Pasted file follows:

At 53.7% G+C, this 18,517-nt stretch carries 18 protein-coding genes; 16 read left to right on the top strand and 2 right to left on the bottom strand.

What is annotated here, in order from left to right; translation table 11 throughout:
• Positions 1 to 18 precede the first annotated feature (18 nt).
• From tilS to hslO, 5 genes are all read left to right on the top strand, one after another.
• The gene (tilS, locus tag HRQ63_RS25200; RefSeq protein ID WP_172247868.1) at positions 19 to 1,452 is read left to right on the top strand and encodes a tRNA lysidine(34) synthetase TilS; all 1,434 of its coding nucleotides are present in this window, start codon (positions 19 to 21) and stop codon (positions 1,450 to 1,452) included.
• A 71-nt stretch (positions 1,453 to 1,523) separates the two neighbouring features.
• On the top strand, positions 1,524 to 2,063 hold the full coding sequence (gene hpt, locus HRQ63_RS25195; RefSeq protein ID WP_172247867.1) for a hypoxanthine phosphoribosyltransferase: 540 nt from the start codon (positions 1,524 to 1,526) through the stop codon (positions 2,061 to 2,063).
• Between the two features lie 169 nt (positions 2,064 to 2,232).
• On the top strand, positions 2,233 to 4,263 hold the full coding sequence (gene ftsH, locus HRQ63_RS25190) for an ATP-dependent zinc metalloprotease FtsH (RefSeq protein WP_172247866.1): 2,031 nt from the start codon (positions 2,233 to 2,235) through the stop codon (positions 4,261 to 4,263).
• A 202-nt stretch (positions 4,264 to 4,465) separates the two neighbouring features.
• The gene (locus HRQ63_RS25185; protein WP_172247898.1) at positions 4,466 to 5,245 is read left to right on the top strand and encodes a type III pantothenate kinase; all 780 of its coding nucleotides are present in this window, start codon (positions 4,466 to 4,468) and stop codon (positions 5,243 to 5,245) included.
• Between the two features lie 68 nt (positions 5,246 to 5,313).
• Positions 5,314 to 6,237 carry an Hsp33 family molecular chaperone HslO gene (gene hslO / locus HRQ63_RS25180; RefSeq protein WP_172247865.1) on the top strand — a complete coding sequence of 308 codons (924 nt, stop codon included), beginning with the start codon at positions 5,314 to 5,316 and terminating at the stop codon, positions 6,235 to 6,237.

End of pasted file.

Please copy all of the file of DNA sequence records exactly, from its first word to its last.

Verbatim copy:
At 53.7% G+C, this 18,517-nt stretch carries 18 protein-coding genes; 16 read left to right on the top strand and 2 right to left on the bottom strand.

What is annotated here, in order from left to right; translation table 11 throughout:
• Positions 1 to 18 precede the first annotated feature (18 nt).
• From tilS to hslO, 5 genes are all read left to right on the top strand, one after another.
• The gene (tilS, locus tag HRQ63_RS25200; RefSeq protein ID WP_172247868.1) at positions 19 to 1,452 is read left to right on the top strand and encodes a tRNA lysidine(34) synthetase TilS; all 1,434 of its coding nucleotides are present in this window, start codon (positions 19 to 21) and stop codon (positions 1,450 to 1,452) included.
• A 71-nt stretch (positions 1,453 to 1,523) separates the two neighbouring features.
• On the top strand, positions 1,524 to 2,063 hold the full coding sequence (gene hpt, locus HRQ63_RS25195; RefSeq protein ID WP_172247867.1) for a hypoxanthine phosphoribosyltransferase: 540 nt from the start codon (positions 1,524 to 1,526) through the stop codon (positions 2,061 to 2,063).
• Between the two features lie 169 nt (positions 2,064 to 2,232).
• On the top strand, positions 2,233 to 4,263 hold the full coding sequence (gene ftsH, locus HRQ63_RS25190) for an ATP-dependent zinc metalloprotease FtsH (RefSeq protein WP_172247866.1): 2,031 nt from the start codon (positions 2,233 to 2,235) through the stop codon (positions 4,261 to 4,263).
• A 202-nt stretch (positions 4,264 to 4,465) separates the two neighbouring features.
• The gene (locus HRQ63_RS25185; protein WP_172247898.1) at positions 4,466 to 5,245 is read left to right on the top strand and encodes a type III pantothenate kinase; all 780 of its coding nucleotides are present in this window, start codon (positions 4,466 to 4,468) and stop codon (positions 5,243 to 5,245) included.
• Between the two features lie 68 nt (positions 5,246 to 5,313).
• Positions 5,314 to 6,237 carry an Hsp33 family molecular chaperone HslO gene (gene hslO / locus HRQ63_RS25180; RefSeq protein WP_172247865.1) on the top strand — a complete coding sequence of 308 codons (924 nt, stop codon included), beginning with the start codon at positions 5,314 to 5,316 and terminating at the stop codon, positions 6,235 to 6,237.